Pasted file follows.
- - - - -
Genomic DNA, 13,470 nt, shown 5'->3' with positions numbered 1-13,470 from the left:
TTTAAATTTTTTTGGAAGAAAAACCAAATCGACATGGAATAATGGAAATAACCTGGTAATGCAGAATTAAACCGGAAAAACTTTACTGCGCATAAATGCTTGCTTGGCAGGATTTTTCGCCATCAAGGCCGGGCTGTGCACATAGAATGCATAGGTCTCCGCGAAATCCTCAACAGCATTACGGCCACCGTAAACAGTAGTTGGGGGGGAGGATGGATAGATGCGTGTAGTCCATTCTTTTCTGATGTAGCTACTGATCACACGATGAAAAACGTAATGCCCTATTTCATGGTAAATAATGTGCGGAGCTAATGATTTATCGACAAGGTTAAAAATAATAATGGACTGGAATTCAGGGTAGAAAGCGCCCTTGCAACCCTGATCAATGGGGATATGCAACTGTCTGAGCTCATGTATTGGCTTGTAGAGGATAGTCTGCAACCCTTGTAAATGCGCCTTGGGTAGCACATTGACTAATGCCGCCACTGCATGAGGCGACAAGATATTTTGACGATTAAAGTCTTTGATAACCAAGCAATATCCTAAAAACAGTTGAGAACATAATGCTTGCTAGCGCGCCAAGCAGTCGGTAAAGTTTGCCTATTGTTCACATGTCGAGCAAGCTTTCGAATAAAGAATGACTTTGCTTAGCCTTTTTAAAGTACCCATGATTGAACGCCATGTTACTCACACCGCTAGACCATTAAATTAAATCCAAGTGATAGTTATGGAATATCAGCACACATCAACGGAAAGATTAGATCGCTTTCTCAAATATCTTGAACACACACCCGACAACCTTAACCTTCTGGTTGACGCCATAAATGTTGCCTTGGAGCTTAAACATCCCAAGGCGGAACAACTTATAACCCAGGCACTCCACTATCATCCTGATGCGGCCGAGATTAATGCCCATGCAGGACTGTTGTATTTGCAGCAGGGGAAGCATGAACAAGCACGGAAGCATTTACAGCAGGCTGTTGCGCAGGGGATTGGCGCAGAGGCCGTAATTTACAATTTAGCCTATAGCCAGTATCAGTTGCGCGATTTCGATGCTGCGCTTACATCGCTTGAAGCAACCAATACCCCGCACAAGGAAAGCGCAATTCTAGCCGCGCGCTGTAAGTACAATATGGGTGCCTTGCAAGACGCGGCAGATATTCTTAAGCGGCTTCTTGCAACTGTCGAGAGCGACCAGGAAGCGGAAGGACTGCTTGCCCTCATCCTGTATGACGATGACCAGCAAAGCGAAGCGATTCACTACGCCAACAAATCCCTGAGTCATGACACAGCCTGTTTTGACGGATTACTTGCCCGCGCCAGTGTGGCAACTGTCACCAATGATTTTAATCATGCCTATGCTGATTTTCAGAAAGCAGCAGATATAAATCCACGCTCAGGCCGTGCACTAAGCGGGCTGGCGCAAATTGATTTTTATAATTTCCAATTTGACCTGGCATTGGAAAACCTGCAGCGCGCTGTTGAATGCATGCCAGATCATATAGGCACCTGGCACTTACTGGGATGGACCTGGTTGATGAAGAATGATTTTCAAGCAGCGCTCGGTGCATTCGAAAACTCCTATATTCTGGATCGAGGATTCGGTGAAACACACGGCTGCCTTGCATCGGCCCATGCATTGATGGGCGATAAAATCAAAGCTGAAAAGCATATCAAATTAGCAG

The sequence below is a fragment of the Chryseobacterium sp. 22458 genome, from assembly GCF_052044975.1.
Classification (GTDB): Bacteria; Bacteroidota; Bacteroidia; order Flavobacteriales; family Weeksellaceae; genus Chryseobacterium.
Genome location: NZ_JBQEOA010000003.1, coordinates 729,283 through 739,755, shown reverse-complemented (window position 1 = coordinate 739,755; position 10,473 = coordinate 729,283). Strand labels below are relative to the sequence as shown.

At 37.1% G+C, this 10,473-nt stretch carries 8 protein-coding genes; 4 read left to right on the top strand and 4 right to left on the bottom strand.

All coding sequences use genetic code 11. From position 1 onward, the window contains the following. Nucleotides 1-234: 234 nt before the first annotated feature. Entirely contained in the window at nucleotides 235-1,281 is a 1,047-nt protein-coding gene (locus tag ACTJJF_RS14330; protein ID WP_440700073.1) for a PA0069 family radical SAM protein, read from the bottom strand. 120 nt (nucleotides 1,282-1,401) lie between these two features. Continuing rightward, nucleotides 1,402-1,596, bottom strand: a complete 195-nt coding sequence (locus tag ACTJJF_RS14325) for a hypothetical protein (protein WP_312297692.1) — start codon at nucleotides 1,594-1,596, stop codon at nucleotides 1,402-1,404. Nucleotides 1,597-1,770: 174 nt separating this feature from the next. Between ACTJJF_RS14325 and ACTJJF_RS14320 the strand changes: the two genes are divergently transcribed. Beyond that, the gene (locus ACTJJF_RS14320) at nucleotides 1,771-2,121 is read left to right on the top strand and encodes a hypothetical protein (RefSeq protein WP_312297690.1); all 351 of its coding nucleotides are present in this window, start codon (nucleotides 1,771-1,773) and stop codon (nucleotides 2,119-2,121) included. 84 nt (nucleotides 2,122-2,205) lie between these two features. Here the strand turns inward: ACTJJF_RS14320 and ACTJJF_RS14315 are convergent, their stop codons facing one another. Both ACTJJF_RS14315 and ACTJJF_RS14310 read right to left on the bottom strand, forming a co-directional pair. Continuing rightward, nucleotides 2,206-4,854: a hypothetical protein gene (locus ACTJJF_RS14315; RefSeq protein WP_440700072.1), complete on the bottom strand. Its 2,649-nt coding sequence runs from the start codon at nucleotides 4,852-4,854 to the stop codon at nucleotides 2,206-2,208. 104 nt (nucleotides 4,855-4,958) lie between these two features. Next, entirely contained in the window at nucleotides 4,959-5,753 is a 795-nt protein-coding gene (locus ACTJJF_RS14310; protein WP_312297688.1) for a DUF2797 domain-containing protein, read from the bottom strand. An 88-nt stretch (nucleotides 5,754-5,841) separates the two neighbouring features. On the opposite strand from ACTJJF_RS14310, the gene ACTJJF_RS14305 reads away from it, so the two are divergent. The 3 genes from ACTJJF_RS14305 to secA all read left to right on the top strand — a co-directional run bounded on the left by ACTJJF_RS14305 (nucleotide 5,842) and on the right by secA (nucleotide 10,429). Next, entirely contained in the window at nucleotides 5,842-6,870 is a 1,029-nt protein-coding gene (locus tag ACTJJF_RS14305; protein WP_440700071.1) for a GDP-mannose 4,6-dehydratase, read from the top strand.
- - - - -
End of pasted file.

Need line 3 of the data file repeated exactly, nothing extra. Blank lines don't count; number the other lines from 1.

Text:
The sequence below is a fragment of the Chryseobacterium sp. 22458 genome, from assembly GCF_052044975.1.